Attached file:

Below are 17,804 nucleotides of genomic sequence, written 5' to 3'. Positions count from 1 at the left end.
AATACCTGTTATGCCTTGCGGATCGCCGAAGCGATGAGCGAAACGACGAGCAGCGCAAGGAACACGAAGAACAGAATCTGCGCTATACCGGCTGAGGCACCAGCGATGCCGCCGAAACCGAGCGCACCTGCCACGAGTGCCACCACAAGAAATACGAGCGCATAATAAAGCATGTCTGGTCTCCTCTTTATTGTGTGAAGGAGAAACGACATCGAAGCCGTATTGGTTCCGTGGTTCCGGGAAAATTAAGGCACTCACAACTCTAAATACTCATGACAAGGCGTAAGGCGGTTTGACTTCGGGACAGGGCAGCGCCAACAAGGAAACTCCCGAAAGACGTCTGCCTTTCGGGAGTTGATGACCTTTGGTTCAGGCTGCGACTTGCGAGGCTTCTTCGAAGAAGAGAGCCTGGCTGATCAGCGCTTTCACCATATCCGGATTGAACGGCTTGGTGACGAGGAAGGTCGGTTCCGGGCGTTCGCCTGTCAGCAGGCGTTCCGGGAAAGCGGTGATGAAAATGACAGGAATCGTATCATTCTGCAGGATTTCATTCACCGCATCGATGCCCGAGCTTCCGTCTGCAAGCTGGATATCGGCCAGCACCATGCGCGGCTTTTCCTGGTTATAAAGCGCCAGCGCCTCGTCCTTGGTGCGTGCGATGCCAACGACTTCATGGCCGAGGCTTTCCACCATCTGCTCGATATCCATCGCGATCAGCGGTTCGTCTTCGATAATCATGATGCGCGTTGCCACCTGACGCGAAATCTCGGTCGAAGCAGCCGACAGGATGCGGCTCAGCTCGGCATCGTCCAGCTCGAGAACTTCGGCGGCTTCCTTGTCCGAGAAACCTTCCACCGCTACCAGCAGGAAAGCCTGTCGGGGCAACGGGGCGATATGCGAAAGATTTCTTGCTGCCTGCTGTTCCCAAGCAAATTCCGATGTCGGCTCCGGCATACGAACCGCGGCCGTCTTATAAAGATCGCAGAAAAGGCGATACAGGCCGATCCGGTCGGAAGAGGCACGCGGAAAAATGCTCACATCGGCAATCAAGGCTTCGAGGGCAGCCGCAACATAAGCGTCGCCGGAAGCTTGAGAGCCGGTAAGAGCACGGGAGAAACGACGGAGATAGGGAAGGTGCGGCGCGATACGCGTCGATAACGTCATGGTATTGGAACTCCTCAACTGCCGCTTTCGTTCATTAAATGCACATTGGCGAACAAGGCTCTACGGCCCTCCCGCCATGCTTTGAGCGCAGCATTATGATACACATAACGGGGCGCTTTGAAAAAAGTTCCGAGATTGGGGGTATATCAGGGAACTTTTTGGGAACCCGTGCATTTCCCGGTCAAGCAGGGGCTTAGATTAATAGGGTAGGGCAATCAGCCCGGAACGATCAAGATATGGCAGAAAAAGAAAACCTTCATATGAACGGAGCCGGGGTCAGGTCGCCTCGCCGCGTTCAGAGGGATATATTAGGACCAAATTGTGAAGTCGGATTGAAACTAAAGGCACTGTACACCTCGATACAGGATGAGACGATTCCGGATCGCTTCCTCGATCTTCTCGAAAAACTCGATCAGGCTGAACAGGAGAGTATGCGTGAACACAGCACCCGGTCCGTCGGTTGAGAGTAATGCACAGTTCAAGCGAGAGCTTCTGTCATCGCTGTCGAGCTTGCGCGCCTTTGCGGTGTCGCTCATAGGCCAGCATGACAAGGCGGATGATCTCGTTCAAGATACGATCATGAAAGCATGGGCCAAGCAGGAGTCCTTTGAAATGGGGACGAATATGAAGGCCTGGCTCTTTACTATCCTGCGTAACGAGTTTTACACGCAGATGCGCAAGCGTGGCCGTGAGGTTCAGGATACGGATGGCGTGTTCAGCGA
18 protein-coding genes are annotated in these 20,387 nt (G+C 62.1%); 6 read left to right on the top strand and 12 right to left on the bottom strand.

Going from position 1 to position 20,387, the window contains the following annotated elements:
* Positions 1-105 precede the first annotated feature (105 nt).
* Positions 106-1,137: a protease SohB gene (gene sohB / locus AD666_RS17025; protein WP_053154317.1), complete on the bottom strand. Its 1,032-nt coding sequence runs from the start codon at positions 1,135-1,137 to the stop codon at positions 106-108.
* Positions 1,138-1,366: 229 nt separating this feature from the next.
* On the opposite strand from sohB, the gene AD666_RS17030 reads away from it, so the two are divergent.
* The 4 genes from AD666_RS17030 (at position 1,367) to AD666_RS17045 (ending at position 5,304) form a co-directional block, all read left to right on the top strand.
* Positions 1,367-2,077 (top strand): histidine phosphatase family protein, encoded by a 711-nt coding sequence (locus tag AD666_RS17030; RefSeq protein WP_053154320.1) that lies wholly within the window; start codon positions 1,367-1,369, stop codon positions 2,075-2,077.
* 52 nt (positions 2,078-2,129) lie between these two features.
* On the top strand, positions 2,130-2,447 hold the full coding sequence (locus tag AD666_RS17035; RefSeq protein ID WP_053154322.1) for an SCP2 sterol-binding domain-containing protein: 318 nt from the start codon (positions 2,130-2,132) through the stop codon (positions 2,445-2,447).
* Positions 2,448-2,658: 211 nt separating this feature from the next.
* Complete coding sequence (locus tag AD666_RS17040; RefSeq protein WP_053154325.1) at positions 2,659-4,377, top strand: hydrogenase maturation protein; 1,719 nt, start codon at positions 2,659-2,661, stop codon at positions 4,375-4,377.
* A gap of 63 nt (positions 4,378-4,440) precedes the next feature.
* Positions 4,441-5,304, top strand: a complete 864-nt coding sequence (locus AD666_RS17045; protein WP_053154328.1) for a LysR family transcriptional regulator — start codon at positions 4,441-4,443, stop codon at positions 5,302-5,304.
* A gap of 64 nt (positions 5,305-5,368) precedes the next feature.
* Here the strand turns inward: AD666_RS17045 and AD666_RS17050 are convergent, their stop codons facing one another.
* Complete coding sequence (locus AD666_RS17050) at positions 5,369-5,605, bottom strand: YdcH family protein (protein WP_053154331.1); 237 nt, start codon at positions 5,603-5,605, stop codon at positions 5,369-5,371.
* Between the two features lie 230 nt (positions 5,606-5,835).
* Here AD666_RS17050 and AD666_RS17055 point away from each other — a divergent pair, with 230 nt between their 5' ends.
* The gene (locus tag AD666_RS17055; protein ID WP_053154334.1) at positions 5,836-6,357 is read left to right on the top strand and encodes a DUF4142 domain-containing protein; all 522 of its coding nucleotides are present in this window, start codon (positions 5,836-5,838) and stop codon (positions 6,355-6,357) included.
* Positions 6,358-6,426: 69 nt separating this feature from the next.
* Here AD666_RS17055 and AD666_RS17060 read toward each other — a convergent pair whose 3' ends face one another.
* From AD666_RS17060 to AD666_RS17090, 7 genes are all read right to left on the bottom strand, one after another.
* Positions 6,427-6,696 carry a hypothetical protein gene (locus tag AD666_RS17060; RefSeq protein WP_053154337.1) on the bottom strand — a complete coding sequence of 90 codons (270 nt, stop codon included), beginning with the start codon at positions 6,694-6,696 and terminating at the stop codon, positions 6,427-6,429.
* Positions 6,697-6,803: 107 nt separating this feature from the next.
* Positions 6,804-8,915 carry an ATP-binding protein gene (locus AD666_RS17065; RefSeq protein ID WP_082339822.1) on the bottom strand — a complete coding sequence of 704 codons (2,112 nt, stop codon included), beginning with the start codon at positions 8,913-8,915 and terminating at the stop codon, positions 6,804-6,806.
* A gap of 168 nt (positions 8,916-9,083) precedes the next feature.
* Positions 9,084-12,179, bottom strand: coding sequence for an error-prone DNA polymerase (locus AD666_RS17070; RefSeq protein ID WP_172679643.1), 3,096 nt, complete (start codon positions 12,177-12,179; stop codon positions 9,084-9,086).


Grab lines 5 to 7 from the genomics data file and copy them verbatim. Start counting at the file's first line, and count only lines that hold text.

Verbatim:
* Positions 1-105 precede the first annotated feature (105 nt).
* Positions 106-1,137: a protease SohB gene (gene sohB / locus AD666_RS17025; protein WP_053154317.1), complete on the bottom strand. Its 1,032-nt coding sequence runs from the start codon at positions 1,135-1,137 to the stop codon at positions 106-108.
* Positions 1,138-1,366: 229 nt separating this feature from the next.